Bouncing Students by David Asscherick

Bouncing Students

by David Asscherick  |  June 4, 2015

A pastor. A physical therapist. A builder. An investment banker.

Since its inception, ARISE has attracted diverse groups of people, and this year’s class was no different. Diversity is one of ARISE’s greatest strengths, but also presents one of our greatest challenges. How so? Well, not only are the students diverse professionally, they are also quite so in other areas like age, life experience, academic inclination, personality, marital status, nationality and more. This being the case, each class takes on a character all its own, and you never really know what kind of class it’s going to be.

We’ve never had a bad class; not one in 15! We have had some, how shall we say, challenging classes, but challenging and bad are not the same thing. For example, I have two children, Landon and Jabel. Both are great kids, but one is more challenging than the other. Not worse, not bad, just challenging. As a parent, I wouldn’t want it any other way. The challenging one keeps me on my parental toes and forces me to not be lazy or undiscerning in my decision making. To be clear, he’s not trying to be challenging; he’s just being, well, him. But him is also—you guessed it—challenging.

ARISE Australia 2015 was a great class.

And a challenging one.

It was, I’m pretty sure, our youngest class ever, statistically. Out of 36 total, we had about a dozen 20 year olds or younger. Add to that, our oldest student was our youngest-ever, oldest student. (Did you follow that?) And you know what’s really scary? He was my age! That means that after 15 years of doing this, alas, I’m getting older.

Youth brings with it energy, enthusiasm, passion and idealism, but also inexperience and sometimes immaturity. This class was high energy.

This class had character. (And a lot of characters!) Their energy, youth, zeal and passion is just what many of our churches need!

Here’s a humorous example. Our chairs here at ARISE Australia are anything but comfortable. Hard. Plastic. Yellow. Ugly. Just how we like them (just kidding). This being the case, one health and posture-conscious student went out and bought one of those giant rubber yoga balls you can sit and stretch on. She replaced her chair with the ball, which was no problem.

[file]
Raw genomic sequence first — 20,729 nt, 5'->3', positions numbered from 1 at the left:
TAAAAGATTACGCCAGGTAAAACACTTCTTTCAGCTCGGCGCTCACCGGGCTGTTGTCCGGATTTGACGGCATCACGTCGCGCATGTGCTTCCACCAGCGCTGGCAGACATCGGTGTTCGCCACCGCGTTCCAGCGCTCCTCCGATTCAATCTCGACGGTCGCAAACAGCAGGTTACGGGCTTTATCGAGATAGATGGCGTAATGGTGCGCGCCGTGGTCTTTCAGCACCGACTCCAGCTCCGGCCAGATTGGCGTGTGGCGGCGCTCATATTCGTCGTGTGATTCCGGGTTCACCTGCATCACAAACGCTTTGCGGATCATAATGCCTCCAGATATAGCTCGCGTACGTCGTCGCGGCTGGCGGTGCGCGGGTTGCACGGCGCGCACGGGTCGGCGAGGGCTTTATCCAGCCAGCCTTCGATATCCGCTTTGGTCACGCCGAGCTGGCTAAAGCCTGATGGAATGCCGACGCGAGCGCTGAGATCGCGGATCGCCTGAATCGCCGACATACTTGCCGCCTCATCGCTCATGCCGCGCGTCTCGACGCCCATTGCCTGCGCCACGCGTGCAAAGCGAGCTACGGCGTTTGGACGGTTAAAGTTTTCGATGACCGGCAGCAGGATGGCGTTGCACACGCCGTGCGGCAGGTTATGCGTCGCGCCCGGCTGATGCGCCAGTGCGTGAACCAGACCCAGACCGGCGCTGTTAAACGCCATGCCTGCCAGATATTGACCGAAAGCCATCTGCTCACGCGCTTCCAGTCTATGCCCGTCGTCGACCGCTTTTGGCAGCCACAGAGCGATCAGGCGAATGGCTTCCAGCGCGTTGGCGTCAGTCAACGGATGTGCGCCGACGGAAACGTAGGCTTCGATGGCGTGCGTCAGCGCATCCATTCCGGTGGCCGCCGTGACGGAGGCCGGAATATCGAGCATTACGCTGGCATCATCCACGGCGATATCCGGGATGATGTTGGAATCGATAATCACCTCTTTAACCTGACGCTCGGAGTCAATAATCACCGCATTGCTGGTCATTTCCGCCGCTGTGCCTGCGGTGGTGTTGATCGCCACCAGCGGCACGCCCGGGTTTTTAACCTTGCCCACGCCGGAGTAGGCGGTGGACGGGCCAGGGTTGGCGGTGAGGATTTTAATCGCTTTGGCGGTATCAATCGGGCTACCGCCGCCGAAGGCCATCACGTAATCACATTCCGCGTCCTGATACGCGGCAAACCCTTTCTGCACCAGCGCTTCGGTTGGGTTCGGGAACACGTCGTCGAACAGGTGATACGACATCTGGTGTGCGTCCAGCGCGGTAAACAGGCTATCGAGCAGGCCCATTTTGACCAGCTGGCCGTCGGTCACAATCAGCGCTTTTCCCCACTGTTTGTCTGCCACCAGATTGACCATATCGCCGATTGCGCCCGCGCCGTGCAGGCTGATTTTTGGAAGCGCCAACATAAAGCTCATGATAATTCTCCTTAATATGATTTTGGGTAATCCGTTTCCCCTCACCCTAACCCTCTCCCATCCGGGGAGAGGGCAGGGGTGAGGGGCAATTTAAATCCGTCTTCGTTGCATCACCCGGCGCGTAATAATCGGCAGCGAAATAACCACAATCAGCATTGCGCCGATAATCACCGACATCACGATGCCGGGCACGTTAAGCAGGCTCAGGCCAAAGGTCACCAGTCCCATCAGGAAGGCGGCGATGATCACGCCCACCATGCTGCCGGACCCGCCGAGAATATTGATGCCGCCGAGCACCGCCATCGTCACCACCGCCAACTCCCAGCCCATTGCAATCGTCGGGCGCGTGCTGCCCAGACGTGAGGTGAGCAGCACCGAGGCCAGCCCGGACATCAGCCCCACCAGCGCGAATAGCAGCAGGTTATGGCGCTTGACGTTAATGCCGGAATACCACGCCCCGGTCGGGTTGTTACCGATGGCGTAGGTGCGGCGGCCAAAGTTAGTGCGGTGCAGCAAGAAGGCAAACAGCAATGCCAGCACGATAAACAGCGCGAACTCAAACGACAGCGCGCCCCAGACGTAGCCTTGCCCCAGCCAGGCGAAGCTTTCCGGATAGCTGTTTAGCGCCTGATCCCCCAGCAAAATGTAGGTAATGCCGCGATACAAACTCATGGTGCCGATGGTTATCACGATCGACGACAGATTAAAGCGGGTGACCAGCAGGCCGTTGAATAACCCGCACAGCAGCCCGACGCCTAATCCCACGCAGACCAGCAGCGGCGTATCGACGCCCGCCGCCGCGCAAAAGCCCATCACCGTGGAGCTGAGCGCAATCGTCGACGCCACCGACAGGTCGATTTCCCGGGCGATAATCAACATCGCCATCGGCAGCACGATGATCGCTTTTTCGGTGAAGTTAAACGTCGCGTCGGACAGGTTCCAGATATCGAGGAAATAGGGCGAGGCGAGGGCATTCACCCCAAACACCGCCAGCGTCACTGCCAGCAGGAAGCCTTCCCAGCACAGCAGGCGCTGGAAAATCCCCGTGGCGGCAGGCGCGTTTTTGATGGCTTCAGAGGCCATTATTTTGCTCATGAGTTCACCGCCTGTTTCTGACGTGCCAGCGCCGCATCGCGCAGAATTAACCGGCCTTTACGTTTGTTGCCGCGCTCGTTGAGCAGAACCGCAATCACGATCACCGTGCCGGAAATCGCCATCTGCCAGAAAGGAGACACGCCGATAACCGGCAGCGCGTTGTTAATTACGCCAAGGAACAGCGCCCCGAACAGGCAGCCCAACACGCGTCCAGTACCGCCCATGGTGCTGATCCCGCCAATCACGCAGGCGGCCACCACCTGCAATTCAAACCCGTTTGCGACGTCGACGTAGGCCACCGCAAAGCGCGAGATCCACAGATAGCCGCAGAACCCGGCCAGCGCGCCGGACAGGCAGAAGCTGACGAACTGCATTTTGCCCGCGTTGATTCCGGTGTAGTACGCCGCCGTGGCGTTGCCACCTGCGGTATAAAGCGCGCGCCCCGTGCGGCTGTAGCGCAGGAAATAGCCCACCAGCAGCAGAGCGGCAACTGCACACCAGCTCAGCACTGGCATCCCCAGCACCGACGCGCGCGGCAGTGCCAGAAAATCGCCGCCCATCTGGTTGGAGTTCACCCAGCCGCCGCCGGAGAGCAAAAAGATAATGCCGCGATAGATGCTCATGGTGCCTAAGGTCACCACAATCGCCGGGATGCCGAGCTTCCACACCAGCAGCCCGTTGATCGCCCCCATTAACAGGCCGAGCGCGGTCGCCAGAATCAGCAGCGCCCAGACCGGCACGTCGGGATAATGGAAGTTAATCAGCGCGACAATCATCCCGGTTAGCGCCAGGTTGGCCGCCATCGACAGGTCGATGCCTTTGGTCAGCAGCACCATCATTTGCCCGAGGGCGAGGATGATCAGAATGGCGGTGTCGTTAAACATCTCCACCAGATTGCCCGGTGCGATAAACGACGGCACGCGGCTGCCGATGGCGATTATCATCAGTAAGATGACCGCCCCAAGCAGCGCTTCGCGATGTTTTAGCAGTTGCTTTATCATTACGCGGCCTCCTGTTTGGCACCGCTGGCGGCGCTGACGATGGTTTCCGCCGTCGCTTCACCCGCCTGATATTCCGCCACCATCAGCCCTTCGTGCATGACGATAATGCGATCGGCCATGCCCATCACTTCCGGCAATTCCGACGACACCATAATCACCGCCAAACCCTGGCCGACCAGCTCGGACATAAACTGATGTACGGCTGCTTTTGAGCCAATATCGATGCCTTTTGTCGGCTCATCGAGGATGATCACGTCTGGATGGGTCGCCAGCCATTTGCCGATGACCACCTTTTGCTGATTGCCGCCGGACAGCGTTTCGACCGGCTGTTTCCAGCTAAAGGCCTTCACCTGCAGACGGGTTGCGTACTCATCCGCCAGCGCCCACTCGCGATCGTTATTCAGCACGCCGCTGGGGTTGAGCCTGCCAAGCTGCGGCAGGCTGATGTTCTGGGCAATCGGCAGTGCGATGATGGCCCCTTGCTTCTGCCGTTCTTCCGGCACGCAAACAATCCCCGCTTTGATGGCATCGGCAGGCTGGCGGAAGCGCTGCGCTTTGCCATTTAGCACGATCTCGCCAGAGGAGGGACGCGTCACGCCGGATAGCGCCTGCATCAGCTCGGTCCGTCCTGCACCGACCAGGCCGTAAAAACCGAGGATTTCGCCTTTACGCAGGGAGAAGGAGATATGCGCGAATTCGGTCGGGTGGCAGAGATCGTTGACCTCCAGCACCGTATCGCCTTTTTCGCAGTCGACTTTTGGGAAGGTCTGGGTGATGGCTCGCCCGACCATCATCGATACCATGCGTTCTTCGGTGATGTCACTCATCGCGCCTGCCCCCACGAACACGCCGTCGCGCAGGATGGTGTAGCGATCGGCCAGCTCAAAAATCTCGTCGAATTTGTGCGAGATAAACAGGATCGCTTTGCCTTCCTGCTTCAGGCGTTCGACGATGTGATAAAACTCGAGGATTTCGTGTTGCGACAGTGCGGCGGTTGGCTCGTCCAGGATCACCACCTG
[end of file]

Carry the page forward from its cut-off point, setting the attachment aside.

Until she started bouncing up and down during class. Not a wild, crazy, out of control bounce, no, just a regular, almost relaxing, up and down and up and down. All class.

Before you knew it, the balls had multiplied! Everyone wanted in on the action. And the class would sometimes look like one of the games at the carnival where you have to hit the popping figurines to secure this ever-evasive prize. As a teacher, it was quite funny to see. The energy and restlessness of the class was on full display every time we stood up to teach.

And as soon as we had a break, most of the students would race outside to play handball for 10-15 minutes. Being a high energy person myself, I joined in—both on the bouncing yoga ball and in the handball games. What can I say? It’s how I’m wired.

And, yes, I too was a challenging child. (Note: my parents used to always say to me that, “We hope you get a son just like yourself.” It happened, and now I know what they mean, because I find myself saying the same thing to my oldest! Isn’t life just grand?)

This class had character. (And a lot of characters!) Their energy, youth, zeal and passion is just what many of our churches need! Yes, that passion must be channeled and tempered, like a mighty and tumbling river which, if managed and steered, can produce great power output with the help of in-river turbines or dams. We need the energy of youth to infuse and saturate our too-often lazy and, gulp, dead churches.

Someone has wisely said that, “Our youth are not the church of tomorrow; they are the church of today.” To that I say a hearty, Amen!

Providing that energy needs guidance, wisdom, experience, training and encouragement is part of what ARISE is about!

David Asscherick Speaker
Light Bearers
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  • Randy Smith

    Pastor what is your stand on women’s ordination

  • Trapperpk

    David, I have spent some time listening to your messages over the years. as now, it has become quite a few. I never tire of how you think it through, as a path to the point, conclusion. The Christian energy is a special energy not calculated by K-cals on a Bunsen burner or kinetic energy massed in time and distance. The Christian energy emotes from from one thing, Christ’s love for everyone’s salvation. The bouncing balls are neither Kinetic nor heat energy, it is the example of his love for all of us, exemplified in the Christian Bounce from young hearts who are getting it. Praise God, everything around us is a mechanism for expressing his love for us. Those are the challenges, harnessing Christian Energy for its true purpose.